The community’s embrace figuratively wraps her in its arms. Its drastic change in sensibility is a “thank you.” The consensus shift in opinion about the hulking edifices – once seen as eyesores, now as attributes – is her reward.
For those ahead of their time, gratification comes with longevity. Hang around long enough, and you live to see everyone else catch on. Fringe morphs into mainstream. Welcome to Lorraine Pierro’s world.
“I always thought it would take time before people appreciated all of it,” Lorraine Pierro told me, on a sunny Friday morning at the Outer Harbor. “I didn’t know it’d take 30 years.”
It might’ve taken longer, had Pierro not crammed a prizefighter’s resolve and a debt collector’s obstinacy into a 5-foot-tall body.
For four decades, she touted the “outdoor museum” of our collection of grain elevators and industrial buildings along the Buffalo River. Like fossilized prehistoric beasts, the hulking waterfront edifices marked Buffalo’s muscular identity as a no-excuses, authentic outpost in an increasingly homogenized American landscape. This is a “real place,” built on sweat and muscle – not some frilly Sun Belt burg that sprung to life after the invention of air conditioning (another Buffalo distinction, by the way).
The waterfront “dinosaurs,” she insisted, were a source of pride, not embarrassment; to be appreciated, not scorned. They were invented here, inspired the “form follows function” Bauhaus movement a century ago, were photographed for the Library of Congress, acclaimed by Europeans – and largely dismissed by local residents.
In a column I wrote a quarter-century ago, Pierro imagined that state waterfront officials regarded her as a “crackpot.”
Yesterday’s “crackpot” is today’s visionary.
Buffalo’s status as the off-load port for Midwestern bounty made it, in the 1920s, the grain-tonnage capital of the world. That changed after the 1959 opening of the St. Lawrence Seaway – but the industrial landscape remained. In recent years, it has – finally – been discovered by a legion of kayakers, bikers, boaters, public officials and developers.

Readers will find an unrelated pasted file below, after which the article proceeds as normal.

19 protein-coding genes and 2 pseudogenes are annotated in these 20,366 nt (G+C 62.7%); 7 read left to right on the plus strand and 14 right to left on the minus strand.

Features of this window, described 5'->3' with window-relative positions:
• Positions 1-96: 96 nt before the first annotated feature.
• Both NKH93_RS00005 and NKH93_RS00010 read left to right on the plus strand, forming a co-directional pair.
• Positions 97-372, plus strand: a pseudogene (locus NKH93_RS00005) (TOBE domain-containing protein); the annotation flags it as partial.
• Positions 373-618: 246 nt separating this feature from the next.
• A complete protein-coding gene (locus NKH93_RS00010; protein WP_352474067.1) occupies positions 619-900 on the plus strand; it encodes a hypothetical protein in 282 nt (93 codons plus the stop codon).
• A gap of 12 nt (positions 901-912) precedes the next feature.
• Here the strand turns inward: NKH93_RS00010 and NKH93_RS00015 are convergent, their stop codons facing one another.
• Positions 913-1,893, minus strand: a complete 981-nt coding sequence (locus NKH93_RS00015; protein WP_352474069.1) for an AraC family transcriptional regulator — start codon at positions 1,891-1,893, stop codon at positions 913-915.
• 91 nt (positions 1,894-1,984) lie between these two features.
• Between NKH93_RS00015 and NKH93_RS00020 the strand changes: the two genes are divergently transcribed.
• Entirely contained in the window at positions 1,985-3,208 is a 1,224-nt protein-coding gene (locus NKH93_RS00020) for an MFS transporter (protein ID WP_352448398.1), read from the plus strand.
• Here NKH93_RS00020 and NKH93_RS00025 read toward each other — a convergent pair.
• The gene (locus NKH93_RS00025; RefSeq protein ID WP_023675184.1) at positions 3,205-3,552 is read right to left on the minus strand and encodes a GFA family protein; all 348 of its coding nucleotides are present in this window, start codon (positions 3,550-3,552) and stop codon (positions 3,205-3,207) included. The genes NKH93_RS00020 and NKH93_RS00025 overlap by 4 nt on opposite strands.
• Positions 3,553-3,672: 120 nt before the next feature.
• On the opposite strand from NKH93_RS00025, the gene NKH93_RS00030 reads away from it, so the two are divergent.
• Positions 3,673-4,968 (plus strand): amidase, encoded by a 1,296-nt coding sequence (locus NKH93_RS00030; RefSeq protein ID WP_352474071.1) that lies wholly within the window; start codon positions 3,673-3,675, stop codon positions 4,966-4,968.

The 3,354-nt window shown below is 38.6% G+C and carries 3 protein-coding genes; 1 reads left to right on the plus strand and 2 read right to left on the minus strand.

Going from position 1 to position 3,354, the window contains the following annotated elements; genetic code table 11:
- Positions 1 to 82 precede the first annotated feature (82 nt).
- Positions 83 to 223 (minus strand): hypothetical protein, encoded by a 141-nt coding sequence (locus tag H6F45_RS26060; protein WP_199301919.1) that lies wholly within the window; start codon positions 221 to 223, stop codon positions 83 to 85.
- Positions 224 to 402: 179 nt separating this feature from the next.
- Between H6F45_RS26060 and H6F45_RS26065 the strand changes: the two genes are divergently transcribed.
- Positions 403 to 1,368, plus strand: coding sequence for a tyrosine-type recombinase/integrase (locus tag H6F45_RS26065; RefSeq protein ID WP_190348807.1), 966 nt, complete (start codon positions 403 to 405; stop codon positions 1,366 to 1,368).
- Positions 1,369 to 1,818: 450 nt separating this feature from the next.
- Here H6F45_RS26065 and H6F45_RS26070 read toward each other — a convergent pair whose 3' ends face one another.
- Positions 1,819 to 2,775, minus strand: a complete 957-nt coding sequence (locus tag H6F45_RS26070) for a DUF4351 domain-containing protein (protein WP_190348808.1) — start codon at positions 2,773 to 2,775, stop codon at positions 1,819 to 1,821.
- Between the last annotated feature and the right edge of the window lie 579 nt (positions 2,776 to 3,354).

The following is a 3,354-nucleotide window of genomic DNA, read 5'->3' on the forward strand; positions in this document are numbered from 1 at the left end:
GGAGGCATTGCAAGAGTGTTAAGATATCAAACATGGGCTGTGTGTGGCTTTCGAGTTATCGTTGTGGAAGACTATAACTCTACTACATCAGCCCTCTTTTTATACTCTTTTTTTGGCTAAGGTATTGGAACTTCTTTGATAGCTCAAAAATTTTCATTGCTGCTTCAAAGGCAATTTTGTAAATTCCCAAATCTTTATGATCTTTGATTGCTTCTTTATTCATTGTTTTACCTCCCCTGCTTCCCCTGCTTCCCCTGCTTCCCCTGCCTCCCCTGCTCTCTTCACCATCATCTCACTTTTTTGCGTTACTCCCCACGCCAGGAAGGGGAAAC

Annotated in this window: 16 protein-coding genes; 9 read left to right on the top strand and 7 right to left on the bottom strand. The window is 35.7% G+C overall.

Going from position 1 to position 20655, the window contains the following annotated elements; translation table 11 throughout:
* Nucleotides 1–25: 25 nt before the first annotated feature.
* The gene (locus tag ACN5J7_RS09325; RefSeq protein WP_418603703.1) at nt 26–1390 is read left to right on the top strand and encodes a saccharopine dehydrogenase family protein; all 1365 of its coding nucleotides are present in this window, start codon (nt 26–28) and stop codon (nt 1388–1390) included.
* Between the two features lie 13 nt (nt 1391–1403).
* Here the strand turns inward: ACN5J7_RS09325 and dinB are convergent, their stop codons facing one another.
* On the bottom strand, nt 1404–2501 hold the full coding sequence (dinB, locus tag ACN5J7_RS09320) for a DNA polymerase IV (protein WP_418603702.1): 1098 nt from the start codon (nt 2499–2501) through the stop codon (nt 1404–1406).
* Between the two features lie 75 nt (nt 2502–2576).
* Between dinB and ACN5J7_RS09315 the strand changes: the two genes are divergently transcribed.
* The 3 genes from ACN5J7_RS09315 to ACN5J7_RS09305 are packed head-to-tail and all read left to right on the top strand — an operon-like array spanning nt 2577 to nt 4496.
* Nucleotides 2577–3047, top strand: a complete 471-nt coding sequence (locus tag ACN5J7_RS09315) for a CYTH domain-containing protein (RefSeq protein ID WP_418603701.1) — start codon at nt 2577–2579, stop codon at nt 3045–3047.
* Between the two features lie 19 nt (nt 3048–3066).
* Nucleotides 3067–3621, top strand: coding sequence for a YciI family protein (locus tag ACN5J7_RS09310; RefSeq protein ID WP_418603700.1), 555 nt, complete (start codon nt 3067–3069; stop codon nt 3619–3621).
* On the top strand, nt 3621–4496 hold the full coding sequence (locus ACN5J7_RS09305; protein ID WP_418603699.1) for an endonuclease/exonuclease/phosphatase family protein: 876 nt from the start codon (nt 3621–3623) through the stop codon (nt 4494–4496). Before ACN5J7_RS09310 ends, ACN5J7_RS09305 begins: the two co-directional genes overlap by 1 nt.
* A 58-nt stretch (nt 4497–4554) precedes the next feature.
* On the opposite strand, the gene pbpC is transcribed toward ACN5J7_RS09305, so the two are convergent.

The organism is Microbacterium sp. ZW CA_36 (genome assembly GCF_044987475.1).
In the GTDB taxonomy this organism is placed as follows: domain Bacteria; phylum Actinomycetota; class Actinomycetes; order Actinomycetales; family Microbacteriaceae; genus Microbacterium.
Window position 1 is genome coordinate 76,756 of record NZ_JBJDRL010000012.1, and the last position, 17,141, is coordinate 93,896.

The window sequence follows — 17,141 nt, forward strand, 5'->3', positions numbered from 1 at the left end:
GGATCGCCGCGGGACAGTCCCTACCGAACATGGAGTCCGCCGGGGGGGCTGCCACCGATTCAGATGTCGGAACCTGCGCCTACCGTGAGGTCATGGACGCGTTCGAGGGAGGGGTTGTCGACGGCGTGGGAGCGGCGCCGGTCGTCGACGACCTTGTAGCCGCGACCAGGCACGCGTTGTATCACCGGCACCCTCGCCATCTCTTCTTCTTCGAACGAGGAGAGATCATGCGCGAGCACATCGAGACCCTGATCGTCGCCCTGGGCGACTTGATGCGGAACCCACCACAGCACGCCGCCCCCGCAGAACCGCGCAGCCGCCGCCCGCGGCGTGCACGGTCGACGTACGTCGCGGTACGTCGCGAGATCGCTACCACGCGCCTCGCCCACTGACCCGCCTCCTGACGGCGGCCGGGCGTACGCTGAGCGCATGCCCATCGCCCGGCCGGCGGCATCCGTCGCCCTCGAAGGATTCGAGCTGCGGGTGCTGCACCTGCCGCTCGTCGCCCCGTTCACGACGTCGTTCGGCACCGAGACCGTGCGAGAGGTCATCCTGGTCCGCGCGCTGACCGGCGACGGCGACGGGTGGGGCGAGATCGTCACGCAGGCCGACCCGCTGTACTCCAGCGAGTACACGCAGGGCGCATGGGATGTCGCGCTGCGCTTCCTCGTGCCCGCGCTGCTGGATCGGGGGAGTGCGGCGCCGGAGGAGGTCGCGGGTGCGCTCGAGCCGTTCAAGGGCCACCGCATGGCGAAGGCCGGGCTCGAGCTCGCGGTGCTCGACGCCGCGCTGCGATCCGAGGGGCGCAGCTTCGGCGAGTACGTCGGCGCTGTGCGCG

The change in sensibility is reflected in commerce. The $15 million RiverWorks restaurant/entertainment complex incorporates the concrete “ruins” of the Wheeler-GLF grain mill. The grain silos are painted as a 100-foot mock six-pack but, hey, whatever. A long-ignored parcel next to RiverWorks just sold for $2.2 million. The Cargill grain elevator looming over Gallagher Beach, bought for $10,000 in 1983, sold two years ago for $475,000. Although impressive as landscape architecture, the behemoths have been reused globally for everything from student housing to restaurants, hotels and condos.
A once-lonely fight waged by Pierro’s Industrial Heritage Committee is now celebrated as a communal victory.
“This is Buffalo’s history, this is who we are, and that’s not going to change,” said Pierro, as we sat Friday near the Cargill elevator. “It’s valuable, and we’re fortunate most of it is still here.”
IHC’s Buffalo River boat tours, once a niche attraction, have gone mainstream. The decades-long push by Pierro, Jerry Malloy and cohorts for an Industrial Heritage trail is now a show-and-tell reality along Fuhrmann Boulevard.
A convergence of forces lifted, to my mind, the industrial landscape out of the valley of disdain to the height of public opinion.
The pro-urban attitude of millennials, the revival of grand downtown buildings and a renewed appreciation for authenticity in a mall-ified America paved the way. The development of Canalside, the Outer Harbor and Silo City, Rick Smith’s destination grain elevator “village,” brought waterfront access to the masses. Buffalo’s renewed sense of communal self-worth includes an eagerness to embrace our singular, industrial legacy.
Besides, the hulking behemoths look cool at the urban water’s edge.
“Whenever I go to another city, I want to know what’s different or unique about it,” said Pierro, who two years ago survived a bout with cancer. “This is part of Buffalo’s identity, what gives it a sense of place.”
Pierro has been mesmerized by the concrete monoliths since age 9, when her dockworker father gave her a close look. She has beaten the drum for decades, never lost faith in the cause, and now basks in the industrial glow.
Hang around long enough, and people come around.
For Pierro, it was worth the wait.